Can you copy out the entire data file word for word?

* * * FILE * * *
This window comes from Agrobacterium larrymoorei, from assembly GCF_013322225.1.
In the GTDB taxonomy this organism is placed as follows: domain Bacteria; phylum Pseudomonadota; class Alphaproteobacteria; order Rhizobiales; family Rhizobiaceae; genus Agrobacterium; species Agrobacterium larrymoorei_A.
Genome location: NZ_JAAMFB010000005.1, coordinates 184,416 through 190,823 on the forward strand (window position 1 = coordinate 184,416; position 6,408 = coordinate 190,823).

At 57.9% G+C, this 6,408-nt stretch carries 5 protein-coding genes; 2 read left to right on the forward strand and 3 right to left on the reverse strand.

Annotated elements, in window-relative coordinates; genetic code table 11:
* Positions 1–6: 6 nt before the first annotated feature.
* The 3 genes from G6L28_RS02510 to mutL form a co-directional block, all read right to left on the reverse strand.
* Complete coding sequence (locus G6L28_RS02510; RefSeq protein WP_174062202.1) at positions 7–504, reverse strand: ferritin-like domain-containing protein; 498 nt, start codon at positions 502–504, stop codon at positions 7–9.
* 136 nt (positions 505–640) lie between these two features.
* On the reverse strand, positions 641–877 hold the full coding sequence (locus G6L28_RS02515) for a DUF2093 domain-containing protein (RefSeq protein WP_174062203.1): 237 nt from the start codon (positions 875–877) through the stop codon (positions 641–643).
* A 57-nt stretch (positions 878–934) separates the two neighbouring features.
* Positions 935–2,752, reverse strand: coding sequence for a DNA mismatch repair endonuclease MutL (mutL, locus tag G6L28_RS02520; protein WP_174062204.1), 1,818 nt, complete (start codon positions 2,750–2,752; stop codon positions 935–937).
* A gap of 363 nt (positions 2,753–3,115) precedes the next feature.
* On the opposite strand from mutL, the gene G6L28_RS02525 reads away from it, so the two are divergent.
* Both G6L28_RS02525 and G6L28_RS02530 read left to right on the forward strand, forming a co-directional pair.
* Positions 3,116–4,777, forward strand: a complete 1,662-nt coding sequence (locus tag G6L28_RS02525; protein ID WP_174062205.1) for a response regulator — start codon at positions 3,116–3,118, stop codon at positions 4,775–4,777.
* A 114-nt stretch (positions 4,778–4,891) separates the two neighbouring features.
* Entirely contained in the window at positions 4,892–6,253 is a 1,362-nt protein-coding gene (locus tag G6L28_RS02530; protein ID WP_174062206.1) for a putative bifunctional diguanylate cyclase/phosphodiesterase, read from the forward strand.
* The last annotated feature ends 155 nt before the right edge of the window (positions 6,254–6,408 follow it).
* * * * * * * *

This window comes from Agrobacterium larrymoorei, from assembly GCF_013322225.1.
In the GTDB taxonomy this organism is placed as follows: domain Bacteria; phylum Pseudomonadota; class Alphaproteobacteria; order Rhizobiales; family Rhizobiaceae; genus Agrobacterium; species Agrobacterium larrymoorei_A.
Genome location: NZ_JAAMFB010000005.1, coordinates 184,416 through 190,823 on the forward strand (window position 1 = coordinate 184,416; position 6,408 = coordinate 190,823).

At 57.9% G+C, this 6,408-nt stretch carries 5 protein-coding genes; 2 read left to right on the forward strand and 3 right to left on the reverse strand.

Annotated elements, in window-relative coordinates; genetic code table 11:
* Positions 1–6: 6 nt before the first annotated feature.
* The 3 genes from G6L28_RS02510 to mutL form a co-directional block, all read right to left on the reverse strand.
* Complete coding sequence (locus G6L28_RS02510; RefSeq protein WP_174062202.1) at positions 7–504, reverse strand: ferritin-like domain-containing protein; 498 nt, start codon at positions 502–504, stop codon at positions 7–9.
* 136 nt (positions 505–640) lie between these two features.
* On the reverse strand, positions 641–877 hold the full coding sequence (locus G6L28_RS02515) for a DUF2093 domain-containing protein (RefSeq protein WP_174062203.1): 237 nt from the start codon (positions 875–877) through the stop codon (positions 641–643).
* A 57-nt stretch (positions 878–934) separates the two neighbouring features.
* Positions 935–2,752, reverse strand: coding sequence for a DNA mismatch repair endonuclease MutL (mutL, locus tag G6L28_RS02520; protein WP_174062204.1), 1,818 nt, complete (start codon positions 2,750–2,752; stop codon positions 935–937).
* A gap of 363 nt (positions 2,753–3,115) precedes the next feature.
* On the opposite strand from mutL, the gene G6L28_RS02525 reads away from it, so the two are divergent.
* Both G6L28_RS02525 and G6L28_RS02530 read left to right on the forward strand, forming a co-directional pair.
* Positions 3,116–4,777, forward strand: a complete 1,662-nt coding sequence (locus tag G6L28_RS02525; protein ID WP_174062205.1) for a response regulator — start codon at positions 3,116–3,118, stop codon at positions 4,775–4,777.
* A 114-nt stretch (positions 4,778–4,891) separates the two neighbouring features.
* Entirely contained in the window at positions 4,892–6,253 is a 1,362-nt protein-coding gene (locus tag G6L28_RS02530; protein ID WP_174062206.1) for a putative bifunctional diguanylate cyclase/phosphodiesterase, read from the forward strand.
* The last annotated feature ends 155 nt before the right edge of the window (positions 6,254–6,408 follow it).